I have read many news reports on war-time gender-based violence. As a therapist, I have often questioned the effects of journalists’ approaches on the women they work with. Sometimes, the story seems more important than the woman, her wounds and her healing.

For me, this raises questions – who does journalism benefit? Is it the woman who speaks up, the public, the news channels? And who has the responsibility to keep women who speak out safe?

It seems that media coverage of highly sensitive topics, such as war-time sexual violence, is not always about educating the public and empowering the speaker. Instead, it is about shock and entertainment.

The Al-Iraqiya news channel has received criticism for exactly this reason. They broadcasted an interview between a Yazidi woman and the ISIS fighter who had bought, captured and violently raped her multiple times a day.

In August 2014, ISIS set off to destroy Yazidi culture and religion. They did so through systematic killings, sexual slavery, torture and other atrocities in the Sinjar region in Northern Iraq. Thousands of girls and women have been captured and sold, leaving them in sexual enslavement of ISIS fighters. Girls would often be sold, or gifted, from one fighter to the other, undergoing extreme abuse and degradation at each of the fighters’ hands.

A great number of Yazidis are still missing. Others have found their way out and are living in refugee camps or trying to rebuild their life in a new country.

Ashwaq Haji Hamid, now 19, is one of the girls who managed to escape. She recently came face to face with her previous abuser during a TV interview set up by the Iraqi National Intelligence Service.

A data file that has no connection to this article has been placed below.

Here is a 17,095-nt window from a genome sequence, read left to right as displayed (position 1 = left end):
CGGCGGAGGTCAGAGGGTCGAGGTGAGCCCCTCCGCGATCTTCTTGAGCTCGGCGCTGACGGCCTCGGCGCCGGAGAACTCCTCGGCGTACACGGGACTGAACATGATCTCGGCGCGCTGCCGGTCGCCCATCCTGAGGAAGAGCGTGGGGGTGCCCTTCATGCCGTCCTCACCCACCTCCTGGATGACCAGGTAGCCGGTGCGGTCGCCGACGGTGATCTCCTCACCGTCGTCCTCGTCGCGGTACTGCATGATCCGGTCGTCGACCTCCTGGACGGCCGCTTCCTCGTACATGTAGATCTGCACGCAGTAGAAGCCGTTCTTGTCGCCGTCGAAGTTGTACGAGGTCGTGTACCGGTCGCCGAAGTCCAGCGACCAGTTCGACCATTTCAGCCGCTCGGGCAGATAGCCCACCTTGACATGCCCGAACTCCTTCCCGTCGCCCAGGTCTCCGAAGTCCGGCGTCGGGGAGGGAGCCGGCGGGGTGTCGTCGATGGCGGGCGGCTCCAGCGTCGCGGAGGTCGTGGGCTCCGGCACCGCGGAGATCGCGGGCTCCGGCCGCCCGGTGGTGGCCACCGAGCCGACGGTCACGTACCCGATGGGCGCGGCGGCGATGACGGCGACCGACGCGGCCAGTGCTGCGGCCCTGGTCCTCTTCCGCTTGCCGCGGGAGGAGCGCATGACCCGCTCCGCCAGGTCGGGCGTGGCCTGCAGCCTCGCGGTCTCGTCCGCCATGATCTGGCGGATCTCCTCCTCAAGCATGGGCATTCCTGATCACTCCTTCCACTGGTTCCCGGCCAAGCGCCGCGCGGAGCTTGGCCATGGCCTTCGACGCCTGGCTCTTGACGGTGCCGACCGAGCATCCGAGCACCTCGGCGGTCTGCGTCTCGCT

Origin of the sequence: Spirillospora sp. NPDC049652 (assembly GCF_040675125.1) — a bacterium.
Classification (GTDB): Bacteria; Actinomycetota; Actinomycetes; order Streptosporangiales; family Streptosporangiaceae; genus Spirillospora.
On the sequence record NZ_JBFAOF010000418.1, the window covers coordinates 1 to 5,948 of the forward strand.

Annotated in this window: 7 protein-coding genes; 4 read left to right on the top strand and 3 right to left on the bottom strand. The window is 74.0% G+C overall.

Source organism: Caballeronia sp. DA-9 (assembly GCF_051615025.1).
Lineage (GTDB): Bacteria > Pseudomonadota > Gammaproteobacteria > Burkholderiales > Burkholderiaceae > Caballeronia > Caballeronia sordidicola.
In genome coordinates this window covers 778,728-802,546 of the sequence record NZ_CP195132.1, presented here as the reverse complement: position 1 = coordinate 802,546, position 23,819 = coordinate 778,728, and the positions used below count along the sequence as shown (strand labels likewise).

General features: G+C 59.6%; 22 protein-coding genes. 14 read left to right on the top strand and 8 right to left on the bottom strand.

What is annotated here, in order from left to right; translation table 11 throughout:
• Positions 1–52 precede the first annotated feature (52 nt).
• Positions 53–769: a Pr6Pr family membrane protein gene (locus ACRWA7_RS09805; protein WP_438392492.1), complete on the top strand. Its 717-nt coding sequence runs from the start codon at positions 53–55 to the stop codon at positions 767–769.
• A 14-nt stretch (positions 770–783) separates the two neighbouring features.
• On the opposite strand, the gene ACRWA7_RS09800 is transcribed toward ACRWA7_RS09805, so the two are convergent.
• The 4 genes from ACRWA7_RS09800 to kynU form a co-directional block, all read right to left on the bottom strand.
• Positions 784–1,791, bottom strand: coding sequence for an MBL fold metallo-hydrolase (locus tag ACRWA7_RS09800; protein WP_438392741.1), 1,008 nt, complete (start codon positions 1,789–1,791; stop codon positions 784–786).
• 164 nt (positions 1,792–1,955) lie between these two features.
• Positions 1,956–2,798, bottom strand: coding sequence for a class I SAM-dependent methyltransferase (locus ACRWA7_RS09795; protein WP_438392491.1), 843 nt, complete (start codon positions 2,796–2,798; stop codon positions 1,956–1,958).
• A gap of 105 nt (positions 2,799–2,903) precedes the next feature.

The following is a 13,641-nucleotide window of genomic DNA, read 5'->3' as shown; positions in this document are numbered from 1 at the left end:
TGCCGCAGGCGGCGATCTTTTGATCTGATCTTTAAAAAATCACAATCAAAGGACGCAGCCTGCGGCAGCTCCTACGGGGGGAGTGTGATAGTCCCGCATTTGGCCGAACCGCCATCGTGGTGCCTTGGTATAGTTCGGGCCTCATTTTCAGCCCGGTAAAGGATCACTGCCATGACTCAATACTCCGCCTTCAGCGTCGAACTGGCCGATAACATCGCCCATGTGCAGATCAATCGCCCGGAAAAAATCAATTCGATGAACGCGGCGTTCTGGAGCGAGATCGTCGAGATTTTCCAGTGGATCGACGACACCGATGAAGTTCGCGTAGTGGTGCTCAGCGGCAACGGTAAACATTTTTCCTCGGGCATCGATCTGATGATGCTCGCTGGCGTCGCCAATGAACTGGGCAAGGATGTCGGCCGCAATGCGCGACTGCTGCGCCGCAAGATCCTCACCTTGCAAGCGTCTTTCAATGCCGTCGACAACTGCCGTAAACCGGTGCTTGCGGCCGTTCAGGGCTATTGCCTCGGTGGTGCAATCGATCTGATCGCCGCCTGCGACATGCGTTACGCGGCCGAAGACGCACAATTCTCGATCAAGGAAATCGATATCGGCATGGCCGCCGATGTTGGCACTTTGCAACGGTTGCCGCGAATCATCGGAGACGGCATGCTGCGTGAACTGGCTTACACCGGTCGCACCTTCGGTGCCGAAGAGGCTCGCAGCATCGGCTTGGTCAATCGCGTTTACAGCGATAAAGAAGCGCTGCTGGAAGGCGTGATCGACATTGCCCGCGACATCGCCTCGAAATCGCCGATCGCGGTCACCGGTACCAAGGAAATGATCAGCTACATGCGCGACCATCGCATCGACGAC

Ashwaq confronted him:

“You destroyed my life. You robbed me of all my dreams. I was once held by Isis, by you, but now you will feel the meaning of torment, torture, and loneliness. If you have any feelings, you would not have raped me when I was 14, the age of your son, the age of your daughter.”

After speaking these powerful words, while shaking and starting to cry, Ashwaq fainted at her former capturers’ feet. The video has been shared around the world, and has received mixed reactions. Critics stress the voyeuristic element, saying the interview was never about Ashwaq’s healing but about public entertainment.

Kurdish-German psychologist, Dr. Jan Ilhan Kizilhan, spoke out against the interview. He stated that the news channel:

“…cared about ratings of the show more than her … I know the survivor as my patient and it was medically an absolute contradiction to her severe trauma (to do the TV interview), as we saw with her fainting.”

The world needs to hear stories like Ashwaq’s. The Yazidi community have the right to be heard. Finding one’s voice can be a powerful and inspirational experience, with the potential to be healing and empowering.

Sensational journalism stands in stark contrast to how stories on gender-based violence should be told – in an empowering, trauma-informed and trauma-sensitive way.

We cannot prioritise entertainment over healing. The media cannot decide if and when it is in women’s interests to speak. Media outlets and journalists need to have a greater understanding of how their involvement can open deep wounds and re-traumatize those speaking out.

For this to happen, however, the conditions of stepping up and speaking out have to be set by the speakers themselves. This is what happened when winner of the Nobel Peace Prize, Nadia Murad wrote about her experience with ISIS in her powerful book, ‘The Last Girl’.

The Last Girl offers an understanding of how life has changed for Yazidis since 2014. Most of all, the book inspires and insists on a call to action to achieve justice for the Yazidi community.

Media outlets working in a trauma-sensitive way must become the norm. Nadia Murad’s book is the perfect example of how telling a story and informing the public can go hand in hand with a process of empowerment and healing.

The Conversation

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